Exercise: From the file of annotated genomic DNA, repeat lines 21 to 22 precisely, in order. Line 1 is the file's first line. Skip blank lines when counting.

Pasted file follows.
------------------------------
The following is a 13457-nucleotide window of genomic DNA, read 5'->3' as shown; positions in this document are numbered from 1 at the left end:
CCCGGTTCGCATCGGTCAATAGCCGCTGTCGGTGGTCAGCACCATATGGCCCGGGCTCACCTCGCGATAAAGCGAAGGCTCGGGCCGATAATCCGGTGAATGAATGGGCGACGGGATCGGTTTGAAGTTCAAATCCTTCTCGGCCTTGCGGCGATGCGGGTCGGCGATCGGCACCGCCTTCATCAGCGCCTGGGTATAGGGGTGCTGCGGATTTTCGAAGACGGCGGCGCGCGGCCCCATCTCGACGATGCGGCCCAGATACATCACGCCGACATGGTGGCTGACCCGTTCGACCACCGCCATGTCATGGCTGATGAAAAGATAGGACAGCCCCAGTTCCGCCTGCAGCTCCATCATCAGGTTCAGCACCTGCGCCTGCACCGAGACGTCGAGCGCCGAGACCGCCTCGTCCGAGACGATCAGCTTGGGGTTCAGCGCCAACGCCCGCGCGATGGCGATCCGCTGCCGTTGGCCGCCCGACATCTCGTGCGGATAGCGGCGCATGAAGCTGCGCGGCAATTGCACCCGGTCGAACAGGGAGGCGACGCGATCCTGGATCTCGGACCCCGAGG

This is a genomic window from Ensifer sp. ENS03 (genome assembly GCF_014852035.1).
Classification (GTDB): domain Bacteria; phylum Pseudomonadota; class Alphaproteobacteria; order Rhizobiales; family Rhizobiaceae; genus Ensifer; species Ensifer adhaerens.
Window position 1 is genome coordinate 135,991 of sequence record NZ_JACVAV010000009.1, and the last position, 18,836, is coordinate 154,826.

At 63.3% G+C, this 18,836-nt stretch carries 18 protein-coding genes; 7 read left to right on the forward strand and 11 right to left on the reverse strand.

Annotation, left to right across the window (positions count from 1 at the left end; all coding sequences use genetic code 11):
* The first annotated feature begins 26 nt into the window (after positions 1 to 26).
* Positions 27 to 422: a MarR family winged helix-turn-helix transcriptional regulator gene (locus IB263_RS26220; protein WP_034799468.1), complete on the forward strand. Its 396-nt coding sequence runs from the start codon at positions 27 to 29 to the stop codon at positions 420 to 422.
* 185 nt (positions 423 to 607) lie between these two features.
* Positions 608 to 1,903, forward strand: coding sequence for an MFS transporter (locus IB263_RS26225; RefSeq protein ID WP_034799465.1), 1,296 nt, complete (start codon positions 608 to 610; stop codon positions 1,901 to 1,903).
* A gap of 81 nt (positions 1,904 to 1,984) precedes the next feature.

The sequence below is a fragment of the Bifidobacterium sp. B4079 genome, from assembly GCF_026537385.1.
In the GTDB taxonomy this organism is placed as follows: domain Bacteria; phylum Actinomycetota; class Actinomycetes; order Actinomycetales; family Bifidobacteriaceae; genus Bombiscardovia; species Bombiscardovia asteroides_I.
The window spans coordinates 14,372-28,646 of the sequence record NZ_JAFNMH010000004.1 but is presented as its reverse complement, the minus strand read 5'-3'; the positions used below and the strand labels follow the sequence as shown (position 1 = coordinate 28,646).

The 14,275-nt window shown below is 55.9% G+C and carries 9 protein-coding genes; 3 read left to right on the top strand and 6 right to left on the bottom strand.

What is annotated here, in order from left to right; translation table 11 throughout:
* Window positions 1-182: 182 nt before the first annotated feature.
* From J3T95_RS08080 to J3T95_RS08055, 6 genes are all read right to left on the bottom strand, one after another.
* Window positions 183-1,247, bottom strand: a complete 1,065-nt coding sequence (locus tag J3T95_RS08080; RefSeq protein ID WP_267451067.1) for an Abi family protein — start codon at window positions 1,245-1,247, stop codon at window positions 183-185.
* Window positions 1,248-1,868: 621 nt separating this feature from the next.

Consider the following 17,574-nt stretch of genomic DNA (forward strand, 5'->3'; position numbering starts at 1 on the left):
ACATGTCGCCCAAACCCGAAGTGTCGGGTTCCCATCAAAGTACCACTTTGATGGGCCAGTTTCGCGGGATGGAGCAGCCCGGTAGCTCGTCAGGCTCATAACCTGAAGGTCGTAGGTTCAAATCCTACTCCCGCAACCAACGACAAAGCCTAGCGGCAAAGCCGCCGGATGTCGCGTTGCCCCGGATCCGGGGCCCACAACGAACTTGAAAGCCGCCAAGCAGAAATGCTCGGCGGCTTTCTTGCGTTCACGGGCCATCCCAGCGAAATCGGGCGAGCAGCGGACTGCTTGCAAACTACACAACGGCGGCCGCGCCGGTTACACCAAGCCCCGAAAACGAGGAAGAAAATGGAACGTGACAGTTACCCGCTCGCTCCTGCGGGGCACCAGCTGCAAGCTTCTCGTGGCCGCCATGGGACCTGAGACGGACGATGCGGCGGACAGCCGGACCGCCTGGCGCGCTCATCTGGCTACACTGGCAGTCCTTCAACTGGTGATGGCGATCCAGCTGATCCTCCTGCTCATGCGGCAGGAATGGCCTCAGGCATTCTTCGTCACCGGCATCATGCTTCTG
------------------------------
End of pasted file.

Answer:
* Window positions 1,248-1,868: 621 nt separating this feature from the next.

Consider the following 17,574-nt stretch of genomic DNA (forward strand, 5'->3'; position numbering starts at 1 on the left):